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Juneteenth is a portmanteau of words “June” and “nineteenth” as it was on June 19th, 1865, when the final enforcement of the Emancipation Proclamation in Texas at the end of the American Civil War. 

On September 22, 1862, President Abraham Lincoln announced that the Emancipation Proclamation would go into effect on January 1, 1863, promising freedom to enslaved people in all the rebellious parts of Southern states of the Confederacy.  Enforcement of the Proclamation generally relied upon the advance of Union troops.  Texas, as the most remote state of the former Confederacy, had seen an expansion of slavery because the presence of Union troops was low as the American Civil War ended; thus, the enforcement of the Emancipation Proclamation had been slow and inconsistent.  Emancipation came at different times in different parts of the four Confederate states.  Large celebrations of emancipation were often called Jubilees.

Early celebration date back to 1866, at first involving church-centered community gatherings in Texas.  They spread across the South amongst newly freed African American slaves and their descendants.  Beginning in Texas by proclamation in 1938, and by legislation in 1979, every U.S. state has formally recognized the holiday in some way.  Formerly enslaved people in Galveston rejoiced when the Emancipation Proclamation reached Galveston.  One year later, on June 19, 1866, freemen in Texas organized the first of what became annual commemoration of “Jubilee Day”.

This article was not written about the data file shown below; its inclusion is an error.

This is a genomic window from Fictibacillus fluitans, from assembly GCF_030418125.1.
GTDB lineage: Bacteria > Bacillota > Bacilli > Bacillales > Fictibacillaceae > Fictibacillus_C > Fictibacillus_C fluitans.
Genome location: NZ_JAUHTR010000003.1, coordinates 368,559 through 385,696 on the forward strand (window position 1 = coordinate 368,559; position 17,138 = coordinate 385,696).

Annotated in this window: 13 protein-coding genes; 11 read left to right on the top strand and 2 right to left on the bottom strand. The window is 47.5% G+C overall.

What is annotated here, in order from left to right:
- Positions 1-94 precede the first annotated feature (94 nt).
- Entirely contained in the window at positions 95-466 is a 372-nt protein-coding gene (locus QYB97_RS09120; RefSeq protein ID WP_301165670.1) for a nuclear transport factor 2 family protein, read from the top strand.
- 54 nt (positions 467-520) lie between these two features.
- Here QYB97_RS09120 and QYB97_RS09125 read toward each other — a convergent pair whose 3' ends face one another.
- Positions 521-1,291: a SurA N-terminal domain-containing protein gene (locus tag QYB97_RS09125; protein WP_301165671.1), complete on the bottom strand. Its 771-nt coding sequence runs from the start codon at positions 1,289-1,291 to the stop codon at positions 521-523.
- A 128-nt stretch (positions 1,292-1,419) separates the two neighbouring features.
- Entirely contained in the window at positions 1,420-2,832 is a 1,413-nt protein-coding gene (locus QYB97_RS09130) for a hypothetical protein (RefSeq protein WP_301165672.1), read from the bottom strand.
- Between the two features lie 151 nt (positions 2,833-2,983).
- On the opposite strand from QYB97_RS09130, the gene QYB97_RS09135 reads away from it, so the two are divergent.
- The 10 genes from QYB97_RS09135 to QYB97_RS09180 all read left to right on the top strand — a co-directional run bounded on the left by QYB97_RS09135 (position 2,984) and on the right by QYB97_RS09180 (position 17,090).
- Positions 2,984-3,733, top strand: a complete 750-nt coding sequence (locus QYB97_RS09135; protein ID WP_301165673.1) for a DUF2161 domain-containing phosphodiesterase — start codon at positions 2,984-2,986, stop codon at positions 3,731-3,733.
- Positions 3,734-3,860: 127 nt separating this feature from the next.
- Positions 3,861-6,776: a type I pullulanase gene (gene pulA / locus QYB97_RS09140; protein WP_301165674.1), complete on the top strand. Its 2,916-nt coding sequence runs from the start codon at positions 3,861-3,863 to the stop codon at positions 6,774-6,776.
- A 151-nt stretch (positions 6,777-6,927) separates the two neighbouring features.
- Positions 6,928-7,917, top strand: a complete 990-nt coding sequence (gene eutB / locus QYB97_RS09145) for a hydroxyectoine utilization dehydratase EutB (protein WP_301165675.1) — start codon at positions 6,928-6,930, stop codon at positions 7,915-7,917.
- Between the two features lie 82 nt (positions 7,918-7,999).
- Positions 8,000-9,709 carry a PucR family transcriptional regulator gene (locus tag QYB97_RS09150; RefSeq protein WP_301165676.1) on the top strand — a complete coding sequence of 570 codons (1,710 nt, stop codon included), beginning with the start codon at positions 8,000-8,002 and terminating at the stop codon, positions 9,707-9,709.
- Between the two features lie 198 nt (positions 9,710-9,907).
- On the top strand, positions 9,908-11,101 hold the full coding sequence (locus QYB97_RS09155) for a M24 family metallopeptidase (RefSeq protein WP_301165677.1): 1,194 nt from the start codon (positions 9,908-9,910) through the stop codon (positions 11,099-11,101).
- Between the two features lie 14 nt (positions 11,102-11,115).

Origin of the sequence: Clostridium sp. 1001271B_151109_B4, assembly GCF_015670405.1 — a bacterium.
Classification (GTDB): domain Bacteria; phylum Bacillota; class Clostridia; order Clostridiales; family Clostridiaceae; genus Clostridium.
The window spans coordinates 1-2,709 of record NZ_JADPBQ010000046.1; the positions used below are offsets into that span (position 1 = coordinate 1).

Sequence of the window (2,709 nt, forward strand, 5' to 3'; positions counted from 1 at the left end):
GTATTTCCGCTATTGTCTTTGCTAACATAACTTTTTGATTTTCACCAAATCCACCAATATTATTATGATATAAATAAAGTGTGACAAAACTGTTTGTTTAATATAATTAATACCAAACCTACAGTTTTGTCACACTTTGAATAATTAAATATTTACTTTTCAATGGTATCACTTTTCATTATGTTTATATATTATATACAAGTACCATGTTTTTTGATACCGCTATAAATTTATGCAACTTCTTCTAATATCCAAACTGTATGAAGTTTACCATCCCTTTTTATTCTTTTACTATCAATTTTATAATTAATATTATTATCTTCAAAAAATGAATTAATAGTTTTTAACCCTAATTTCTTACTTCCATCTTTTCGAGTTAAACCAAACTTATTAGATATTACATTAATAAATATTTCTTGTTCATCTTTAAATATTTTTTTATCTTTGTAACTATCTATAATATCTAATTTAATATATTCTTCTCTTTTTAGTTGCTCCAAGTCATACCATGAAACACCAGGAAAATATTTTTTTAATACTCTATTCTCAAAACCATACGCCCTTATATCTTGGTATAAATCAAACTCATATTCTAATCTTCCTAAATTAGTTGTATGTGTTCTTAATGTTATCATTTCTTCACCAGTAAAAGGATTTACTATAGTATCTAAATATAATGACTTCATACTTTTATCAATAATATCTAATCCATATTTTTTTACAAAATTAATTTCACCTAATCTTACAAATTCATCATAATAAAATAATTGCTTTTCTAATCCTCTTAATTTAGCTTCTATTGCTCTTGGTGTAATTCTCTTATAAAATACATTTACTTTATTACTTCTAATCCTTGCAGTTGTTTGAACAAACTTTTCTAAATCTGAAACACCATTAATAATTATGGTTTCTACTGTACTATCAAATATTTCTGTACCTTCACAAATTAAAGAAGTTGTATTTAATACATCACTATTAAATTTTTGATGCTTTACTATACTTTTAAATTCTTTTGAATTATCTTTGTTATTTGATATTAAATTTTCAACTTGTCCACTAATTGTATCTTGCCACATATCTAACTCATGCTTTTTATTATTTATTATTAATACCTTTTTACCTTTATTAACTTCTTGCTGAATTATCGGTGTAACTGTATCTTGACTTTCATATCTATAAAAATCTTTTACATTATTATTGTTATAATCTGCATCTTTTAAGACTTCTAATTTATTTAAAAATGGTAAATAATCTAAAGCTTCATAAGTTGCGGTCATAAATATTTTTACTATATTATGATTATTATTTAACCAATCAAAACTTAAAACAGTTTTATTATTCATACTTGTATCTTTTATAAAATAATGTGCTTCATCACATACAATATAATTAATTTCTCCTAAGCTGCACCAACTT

In the late 1979, Texas Legislature declared Juneteenth a “holiday of significance, particularly to the blacks of Texas.  Texas became the first state to establish Juneteenth as a state holiday.

The day was recognized as a federal holiday in 2021, when President Joe Biden signed the Juneteenth National Independence Day Act into law.  Juneteenth became the first new federal holiday since Martin Luther King Jr. Day was adopted in 1983.

Celebrations and Traditions

The holiday is considered the “longest-running African-American holiday and has been called “America’s second independence Day.  Early celebrations consisted of baseball, fishing, and rodeos.  They were often held at churches or near water.  Celebrations were characterized by elaborate large meals and people wearing their best clothing. 

Observance today is primarily in local celebrations.  Traditions include public readings of the Emancipation Proclamation which promised freedom, singing traditional songs and reading of works by noted African-American writers.  Celebrations include picnics, rodeos, street fairs, cookouts, family reunions, park parties, historical reenactments, blues festivals, and Miss Juneteenth contests.  Red food and drinks are traditional during the celebrations, including red velvet cake and strawberry soda, with red meant to represent resilience and joy.

Library is closed due to potential of inclement weather

Due to Hurricane Beryl the city has closed all city departments Monday July 8th 2024. All items due will be renewed.